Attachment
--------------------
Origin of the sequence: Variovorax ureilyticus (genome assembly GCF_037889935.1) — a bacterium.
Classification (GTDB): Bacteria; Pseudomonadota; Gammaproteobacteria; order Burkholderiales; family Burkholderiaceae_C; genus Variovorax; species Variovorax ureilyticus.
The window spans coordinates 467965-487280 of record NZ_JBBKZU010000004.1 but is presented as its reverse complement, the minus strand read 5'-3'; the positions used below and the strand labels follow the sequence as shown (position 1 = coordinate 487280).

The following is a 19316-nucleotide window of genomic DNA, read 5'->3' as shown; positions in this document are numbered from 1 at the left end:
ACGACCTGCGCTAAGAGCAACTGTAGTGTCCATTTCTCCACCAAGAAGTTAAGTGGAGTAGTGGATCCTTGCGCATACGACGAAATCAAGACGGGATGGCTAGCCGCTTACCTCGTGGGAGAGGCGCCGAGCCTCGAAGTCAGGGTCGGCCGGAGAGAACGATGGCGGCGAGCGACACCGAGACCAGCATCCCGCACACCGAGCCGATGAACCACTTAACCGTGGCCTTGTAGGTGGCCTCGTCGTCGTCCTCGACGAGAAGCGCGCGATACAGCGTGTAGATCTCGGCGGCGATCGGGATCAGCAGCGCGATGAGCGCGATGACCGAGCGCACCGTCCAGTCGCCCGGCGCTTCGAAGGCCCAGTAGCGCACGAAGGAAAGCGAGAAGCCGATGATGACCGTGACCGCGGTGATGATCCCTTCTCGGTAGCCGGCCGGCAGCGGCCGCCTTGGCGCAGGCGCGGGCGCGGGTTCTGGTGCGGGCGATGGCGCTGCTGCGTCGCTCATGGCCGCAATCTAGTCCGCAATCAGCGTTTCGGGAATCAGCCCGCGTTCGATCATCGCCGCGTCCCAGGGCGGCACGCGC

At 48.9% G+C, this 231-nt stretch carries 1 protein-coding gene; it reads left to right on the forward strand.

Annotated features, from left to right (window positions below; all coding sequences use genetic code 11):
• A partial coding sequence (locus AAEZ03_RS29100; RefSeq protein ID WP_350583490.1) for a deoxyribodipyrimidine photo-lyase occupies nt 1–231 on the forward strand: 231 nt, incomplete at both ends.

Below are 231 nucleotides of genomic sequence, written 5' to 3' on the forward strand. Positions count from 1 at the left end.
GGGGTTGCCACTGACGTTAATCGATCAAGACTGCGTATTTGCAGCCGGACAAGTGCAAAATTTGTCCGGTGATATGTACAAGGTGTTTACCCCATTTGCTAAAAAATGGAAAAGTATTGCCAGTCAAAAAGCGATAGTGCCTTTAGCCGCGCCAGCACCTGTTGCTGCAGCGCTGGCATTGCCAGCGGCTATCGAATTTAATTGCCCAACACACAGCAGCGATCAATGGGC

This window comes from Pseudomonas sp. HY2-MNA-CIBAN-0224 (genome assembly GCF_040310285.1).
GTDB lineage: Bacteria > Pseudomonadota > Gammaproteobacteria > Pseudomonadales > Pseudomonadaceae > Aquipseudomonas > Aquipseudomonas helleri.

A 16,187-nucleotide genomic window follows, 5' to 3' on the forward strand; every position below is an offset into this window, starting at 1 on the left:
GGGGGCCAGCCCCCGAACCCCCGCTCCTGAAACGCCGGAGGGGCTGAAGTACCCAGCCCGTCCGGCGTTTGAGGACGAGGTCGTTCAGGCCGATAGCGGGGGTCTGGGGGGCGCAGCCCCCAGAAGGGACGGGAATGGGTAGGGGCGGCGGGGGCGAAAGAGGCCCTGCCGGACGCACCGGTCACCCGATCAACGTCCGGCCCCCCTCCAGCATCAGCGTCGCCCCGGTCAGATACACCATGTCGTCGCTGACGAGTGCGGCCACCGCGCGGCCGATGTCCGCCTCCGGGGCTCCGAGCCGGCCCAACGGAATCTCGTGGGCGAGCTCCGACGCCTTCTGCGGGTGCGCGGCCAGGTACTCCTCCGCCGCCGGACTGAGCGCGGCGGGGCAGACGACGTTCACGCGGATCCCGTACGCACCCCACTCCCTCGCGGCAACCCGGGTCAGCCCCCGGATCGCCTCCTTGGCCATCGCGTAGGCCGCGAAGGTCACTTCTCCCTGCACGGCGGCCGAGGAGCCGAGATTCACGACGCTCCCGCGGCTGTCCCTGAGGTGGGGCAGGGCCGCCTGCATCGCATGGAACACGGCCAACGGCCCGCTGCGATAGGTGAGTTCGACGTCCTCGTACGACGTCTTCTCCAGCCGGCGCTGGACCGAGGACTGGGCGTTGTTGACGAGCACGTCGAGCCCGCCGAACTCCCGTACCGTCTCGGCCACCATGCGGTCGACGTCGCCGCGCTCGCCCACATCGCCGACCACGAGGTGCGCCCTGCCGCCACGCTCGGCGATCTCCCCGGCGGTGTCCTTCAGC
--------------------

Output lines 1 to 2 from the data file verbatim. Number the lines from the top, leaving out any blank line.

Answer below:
Origin of the sequence: Variovorax ureilyticus (genome assembly GCF_037889935.1) — a bacterium.
Classification (GTDB): Bacteria; Pseudomonadota; Gammaproteobacteria; order Burkholderiales; family Burkholderiaceae_C; genus Variovorax; species Variovorax ureilyticus.